New Planning Controls to Push Forward Fishermans Bend Plan


Interim planning controls have been introduced to help guide the development of a next-generation manufacturing hub at Melbourne’s Fishermans Bend.

The Victorian government launched its vision for the Advanced Manufacturing hub to sit within the Fishermans Bend National Employment and Innovation Cluster (NEIC) where 40,000 jobs and 20,000 students will be based by 2050.

Minister for Business Precincts Martin Pakula said it was a “once-in-a-generation opportunity” to redefine manufacturing for the 21st century.

“Our city’s precincts play a critical role in bringing industry, research and entrepreneurs together in locations that promote collaboration and excellence and grow the Victorian economy,” Pakula said.

“Powered by new technologies and world-leading engineering and design, Fishermans Bend presents a once-in-a-generation opportunity to build a precinct that creates jobs for Victorians and produces solutions for the world.”

The 480ha urban renewal project has been divided into five precincts; the employment precinct, Lorimer, Wirraway, Sandridge and Montague.

The interim controls will remain in place while the Fishermans Bend Taskforce develops a detailed precinct plan and permanent controls are finalised following consultation.

▲The 480-hectare urban renewal project has been divided into five precincts; the employment precinct, Lorimer, Wirraway, sandridge and Montague.

Fishermans Bend Development Board chair Meredith Sussex said the University of Melbourne would be one of the next major projects within the site, with an engineering and design innovation campus gaining approval, and the campus due to open in 2025.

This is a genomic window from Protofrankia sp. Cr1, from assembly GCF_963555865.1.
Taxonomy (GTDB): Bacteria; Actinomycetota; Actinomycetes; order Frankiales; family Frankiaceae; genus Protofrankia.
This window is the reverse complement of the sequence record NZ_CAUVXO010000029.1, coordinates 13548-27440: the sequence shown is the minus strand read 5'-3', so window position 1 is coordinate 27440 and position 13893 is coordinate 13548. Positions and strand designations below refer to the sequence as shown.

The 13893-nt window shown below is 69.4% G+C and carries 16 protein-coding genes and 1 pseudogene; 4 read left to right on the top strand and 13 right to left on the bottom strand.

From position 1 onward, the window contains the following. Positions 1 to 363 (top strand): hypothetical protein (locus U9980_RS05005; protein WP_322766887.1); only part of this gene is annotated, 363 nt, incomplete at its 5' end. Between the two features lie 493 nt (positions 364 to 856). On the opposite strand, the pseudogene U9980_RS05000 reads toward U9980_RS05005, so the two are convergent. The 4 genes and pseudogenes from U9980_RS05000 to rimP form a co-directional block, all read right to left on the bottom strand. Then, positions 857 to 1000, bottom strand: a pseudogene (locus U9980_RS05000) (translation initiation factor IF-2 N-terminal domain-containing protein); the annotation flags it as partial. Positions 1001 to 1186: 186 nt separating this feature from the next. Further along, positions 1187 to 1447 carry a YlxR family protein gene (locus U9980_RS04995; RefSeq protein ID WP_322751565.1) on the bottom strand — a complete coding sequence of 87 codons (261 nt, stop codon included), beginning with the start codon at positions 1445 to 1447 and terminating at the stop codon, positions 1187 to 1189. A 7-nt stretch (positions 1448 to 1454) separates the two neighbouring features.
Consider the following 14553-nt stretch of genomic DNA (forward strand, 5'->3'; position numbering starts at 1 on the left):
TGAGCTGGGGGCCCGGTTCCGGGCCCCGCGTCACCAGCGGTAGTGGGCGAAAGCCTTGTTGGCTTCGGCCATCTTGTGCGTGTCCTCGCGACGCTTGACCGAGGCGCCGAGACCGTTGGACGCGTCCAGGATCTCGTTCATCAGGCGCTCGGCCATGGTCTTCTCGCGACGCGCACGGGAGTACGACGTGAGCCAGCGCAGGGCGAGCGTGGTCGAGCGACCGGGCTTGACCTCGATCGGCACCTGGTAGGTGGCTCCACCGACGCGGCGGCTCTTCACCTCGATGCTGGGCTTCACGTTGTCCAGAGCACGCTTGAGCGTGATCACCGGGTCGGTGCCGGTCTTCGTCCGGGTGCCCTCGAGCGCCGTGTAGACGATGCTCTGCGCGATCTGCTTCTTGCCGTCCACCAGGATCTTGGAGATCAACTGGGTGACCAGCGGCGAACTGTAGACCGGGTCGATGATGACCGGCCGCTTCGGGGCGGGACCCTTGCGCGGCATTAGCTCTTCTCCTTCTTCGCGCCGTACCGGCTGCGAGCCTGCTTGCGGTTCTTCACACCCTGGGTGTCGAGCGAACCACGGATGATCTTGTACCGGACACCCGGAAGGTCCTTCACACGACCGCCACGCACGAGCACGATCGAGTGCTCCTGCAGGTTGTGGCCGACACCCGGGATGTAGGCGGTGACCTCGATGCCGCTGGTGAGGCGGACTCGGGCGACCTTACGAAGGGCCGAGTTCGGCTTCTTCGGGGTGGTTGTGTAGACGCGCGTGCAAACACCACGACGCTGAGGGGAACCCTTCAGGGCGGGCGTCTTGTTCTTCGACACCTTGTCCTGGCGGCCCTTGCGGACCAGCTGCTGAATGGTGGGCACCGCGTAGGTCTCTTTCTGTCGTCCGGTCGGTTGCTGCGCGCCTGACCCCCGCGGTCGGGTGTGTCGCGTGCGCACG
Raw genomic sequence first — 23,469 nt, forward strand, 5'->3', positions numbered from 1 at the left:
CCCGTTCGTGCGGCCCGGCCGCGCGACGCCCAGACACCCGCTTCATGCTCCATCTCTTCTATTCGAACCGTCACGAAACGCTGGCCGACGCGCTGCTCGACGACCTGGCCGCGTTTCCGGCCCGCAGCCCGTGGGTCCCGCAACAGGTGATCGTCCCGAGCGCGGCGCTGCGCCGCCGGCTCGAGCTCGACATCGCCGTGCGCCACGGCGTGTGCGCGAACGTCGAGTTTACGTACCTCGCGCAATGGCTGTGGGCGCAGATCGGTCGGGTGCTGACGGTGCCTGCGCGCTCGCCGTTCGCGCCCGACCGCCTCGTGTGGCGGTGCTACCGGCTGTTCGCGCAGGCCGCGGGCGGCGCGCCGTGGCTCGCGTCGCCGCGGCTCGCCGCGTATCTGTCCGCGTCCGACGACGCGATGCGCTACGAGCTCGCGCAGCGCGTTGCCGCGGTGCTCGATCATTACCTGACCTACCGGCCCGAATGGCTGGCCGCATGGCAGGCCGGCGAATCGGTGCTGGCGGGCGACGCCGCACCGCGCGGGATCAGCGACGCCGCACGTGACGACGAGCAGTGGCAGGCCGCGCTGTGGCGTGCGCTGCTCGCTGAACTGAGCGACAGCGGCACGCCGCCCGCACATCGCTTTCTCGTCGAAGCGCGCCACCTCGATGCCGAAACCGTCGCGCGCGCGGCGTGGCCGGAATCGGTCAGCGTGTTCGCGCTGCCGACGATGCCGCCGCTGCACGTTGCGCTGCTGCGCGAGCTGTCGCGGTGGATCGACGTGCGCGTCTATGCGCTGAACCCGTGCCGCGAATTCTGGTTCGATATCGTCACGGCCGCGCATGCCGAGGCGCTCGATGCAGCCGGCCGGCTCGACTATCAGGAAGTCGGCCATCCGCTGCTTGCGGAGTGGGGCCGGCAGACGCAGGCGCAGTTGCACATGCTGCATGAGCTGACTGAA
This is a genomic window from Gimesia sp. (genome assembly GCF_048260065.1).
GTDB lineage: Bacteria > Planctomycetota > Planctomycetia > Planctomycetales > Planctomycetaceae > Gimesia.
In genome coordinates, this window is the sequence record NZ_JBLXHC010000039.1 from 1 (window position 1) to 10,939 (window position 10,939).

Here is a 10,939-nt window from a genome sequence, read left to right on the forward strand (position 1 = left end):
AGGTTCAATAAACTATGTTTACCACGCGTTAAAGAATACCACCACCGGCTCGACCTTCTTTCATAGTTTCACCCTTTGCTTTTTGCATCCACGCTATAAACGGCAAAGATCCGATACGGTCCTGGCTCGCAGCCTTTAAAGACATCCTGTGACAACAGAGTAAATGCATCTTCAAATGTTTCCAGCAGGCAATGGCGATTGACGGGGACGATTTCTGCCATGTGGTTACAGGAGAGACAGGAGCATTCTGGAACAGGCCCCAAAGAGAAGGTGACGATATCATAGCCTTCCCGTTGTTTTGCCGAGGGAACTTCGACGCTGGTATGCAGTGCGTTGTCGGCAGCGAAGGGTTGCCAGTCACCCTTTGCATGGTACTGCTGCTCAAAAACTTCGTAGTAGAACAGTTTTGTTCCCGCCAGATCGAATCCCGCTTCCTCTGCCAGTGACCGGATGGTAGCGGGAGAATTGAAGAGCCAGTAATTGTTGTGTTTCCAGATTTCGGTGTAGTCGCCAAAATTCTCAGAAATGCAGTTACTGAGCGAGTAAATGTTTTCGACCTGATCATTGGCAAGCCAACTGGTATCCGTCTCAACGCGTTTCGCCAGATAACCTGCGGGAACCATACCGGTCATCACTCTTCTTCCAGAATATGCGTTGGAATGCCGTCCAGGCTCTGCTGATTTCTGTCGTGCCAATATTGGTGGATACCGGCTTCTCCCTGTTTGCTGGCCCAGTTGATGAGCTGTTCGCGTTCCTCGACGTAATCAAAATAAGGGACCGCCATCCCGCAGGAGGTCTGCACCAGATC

"The Fishermans Bend NEIC is a global opportunity, and partnerships with the likes of the University of Melbourne and the Defence Science and Technology Group are critical steps in realising that ambition,” Sussex said.

The statement for the development of Fishermans Bend outlines five key priorities for the National Employment and Innovation Cluster.

The first priority is the redevelopment of the former General Motors Holden site on Salmon Street with a $180-million investment from the Victorian government.

Other priorities include improving connectivity, including the pilot project for a green spine and cycle connection corridor, a civic boulevards to generate pedestrian activity and delivering high quality urban design.

Boeing and Siemens are already established in Fishermans Bend, with developments approved across the precincts including a new secondary school in Montague, a $1-billion trio of towers by Gurner, and Goodman Group is developing a 1ha site at Lorimer.

Luxury car dealer Nick Theodossi and property developer Ross Pelligra spent $50 million on a 1.8ha Lorimer Street car dealership, which they may develop in the future.

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